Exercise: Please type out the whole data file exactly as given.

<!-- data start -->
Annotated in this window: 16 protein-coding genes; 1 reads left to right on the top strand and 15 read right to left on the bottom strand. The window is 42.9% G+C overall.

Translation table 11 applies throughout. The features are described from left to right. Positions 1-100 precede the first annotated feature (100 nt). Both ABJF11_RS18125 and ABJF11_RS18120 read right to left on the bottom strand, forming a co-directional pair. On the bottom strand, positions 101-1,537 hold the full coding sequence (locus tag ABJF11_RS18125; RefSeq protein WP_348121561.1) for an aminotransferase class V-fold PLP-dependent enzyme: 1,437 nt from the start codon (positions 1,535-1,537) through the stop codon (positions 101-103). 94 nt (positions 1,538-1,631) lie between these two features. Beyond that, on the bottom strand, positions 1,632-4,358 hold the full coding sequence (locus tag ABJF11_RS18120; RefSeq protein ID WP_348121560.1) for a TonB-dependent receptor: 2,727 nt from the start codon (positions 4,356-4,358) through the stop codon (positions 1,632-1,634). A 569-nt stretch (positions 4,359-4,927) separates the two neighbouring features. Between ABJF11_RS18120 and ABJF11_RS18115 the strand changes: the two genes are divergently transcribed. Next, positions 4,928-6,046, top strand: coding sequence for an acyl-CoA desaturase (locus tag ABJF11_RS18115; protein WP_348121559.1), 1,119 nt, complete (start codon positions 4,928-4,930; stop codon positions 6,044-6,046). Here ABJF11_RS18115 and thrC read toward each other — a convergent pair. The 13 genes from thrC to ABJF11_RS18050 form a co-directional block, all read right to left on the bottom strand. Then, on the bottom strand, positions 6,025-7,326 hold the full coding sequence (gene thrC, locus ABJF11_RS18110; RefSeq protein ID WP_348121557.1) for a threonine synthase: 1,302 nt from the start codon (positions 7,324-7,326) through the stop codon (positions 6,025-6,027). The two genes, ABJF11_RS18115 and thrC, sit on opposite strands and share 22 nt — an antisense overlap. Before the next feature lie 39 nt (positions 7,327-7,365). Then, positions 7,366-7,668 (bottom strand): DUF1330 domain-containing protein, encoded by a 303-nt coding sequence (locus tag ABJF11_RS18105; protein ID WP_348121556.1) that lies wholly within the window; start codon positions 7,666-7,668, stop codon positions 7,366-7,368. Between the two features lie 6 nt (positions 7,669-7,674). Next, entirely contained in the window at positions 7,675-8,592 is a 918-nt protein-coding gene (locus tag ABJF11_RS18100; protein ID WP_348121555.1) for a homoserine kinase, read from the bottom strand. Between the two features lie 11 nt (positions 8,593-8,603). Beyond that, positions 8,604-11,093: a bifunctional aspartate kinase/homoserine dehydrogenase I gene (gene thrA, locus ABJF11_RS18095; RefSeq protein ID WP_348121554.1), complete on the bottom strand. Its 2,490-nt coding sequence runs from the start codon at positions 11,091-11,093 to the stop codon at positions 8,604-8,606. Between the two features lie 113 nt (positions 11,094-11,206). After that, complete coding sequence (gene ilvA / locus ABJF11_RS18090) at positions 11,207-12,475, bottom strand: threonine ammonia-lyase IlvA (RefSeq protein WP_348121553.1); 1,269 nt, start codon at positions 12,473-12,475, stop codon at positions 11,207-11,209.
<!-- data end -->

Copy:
Annotated in this window: 16 protein-coding genes; 1 reads left to right on the top strand and 15 read right to left on the bottom strand. The window is 42.9% G+C overall.

Translation table 11 applies throughout. The features are described from left to right. Positions 1-100 precede the first annotated feature (100 nt). Both ABJF11_RS18125 and ABJF11_RS18120 read right to left on the bottom strand, forming a co-directional pair. On the bottom strand, positions 101-1,537 hold the full coding sequence (locus tag ABJF11_RS18125; RefSeq protein WP_348121561.1) for an aminotransferase class V-fold PLP-dependent enzyme: 1,437 nt from the start codon (positions 1,535-1,537) through the stop codon (positions 101-103). 94 nt (positions 1,538-1,631) lie between these two features. Beyond that, on the bottom strand, positions 1,632-4,358 hold the full coding sequence (locus tag ABJF11_RS18120; RefSeq protein ID WP_348121560.1) for a TonB-dependent receptor: 2,727 nt from the start codon (positions 4,356-4,358) through the stop codon (positions 1,632-1,634). A 569-nt stretch (positions 4,359-4,927) separates the two neighbouring features. Between ABJF11_RS18120 and ABJF11_RS18115 the strand changes: the two genes are divergently transcribed. Next, positions 4,928-6,046, top strand: coding sequence for an acyl-CoA desaturase (locus tag ABJF11_RS18115; protein WP_348121559.1), 1,119 nt, complete (start codon positions 4,928-4,930; stop codon positions 6,044-6,046). Here ABJF11_RS18115 and thrC read toward each other — a convergent pair. The 13 genes from thrC to ABJF11_RS18050 form a co-directional block, all read right to left on the bottom strand. Then, on the bottom strand, positions 6,025-7,326 hold the full coding sequence (gene thrC, locus ABJF11_RS18110; RefSeq protein ID WP_348121557.1) for a threonine synthase: 1,302 nt from the start codon (positions 7,324-7,326) through the stop codon (positions 6,025-6,027). The two genes, ABJF11_RS18115 and thrC, sit on opposite strands and share 22 nt — an antisense overlap. Before the next feature lie 39 nt (positions 7,327-7,365). Then, positions 7,366-7,668 (bottom strand): DUF1330 domain-containing protein, encoded by a 303-nt coding sequence (locus tag ABJF11_RS18105; protein ID WP_348121556.1) that lies wholly within the window; start codon positions 7,666-7,668, stop codon positions 7,366-7,368. Between the two features lie 6 nt (positions 7,669-7,674). Next, entirely contained in the window at positions 7,675-8,592 is a 918-nt protein-coding gene (locus tag ABJF11_RS18100; protein ID WP_348121555.1) for a homoserine kinase, read from the bottom strand. Between the two features lie 11 nt (positions 8,593-8,603). Beyond that, positions 8,604-11,093: a bifunctional aspartate kinase/homoserine dehydrogenase I gene (gene thrA, locus ABJF11_RS18095; RefSeq protein ID WP_348121554.1), complete on the bottom strand. Its 2,490-nt coding sequence runs from the start codon at positions 11,091-11,093 to the stop codon at positions 8,604-8,606. Between the two features lie 113 nt (positions 11,094-11,206). After that, complete coding sequence (gene ilvA / locus ABJF11_RS18090) at positions 11,207-12,475, bottom strand: threonine ammonia-lyase IlvA (RefSeq protein WP_348121553.1); 1,269 nt, start codon at positions 12,473-12,475, stop codon at positions 11,207-11,209.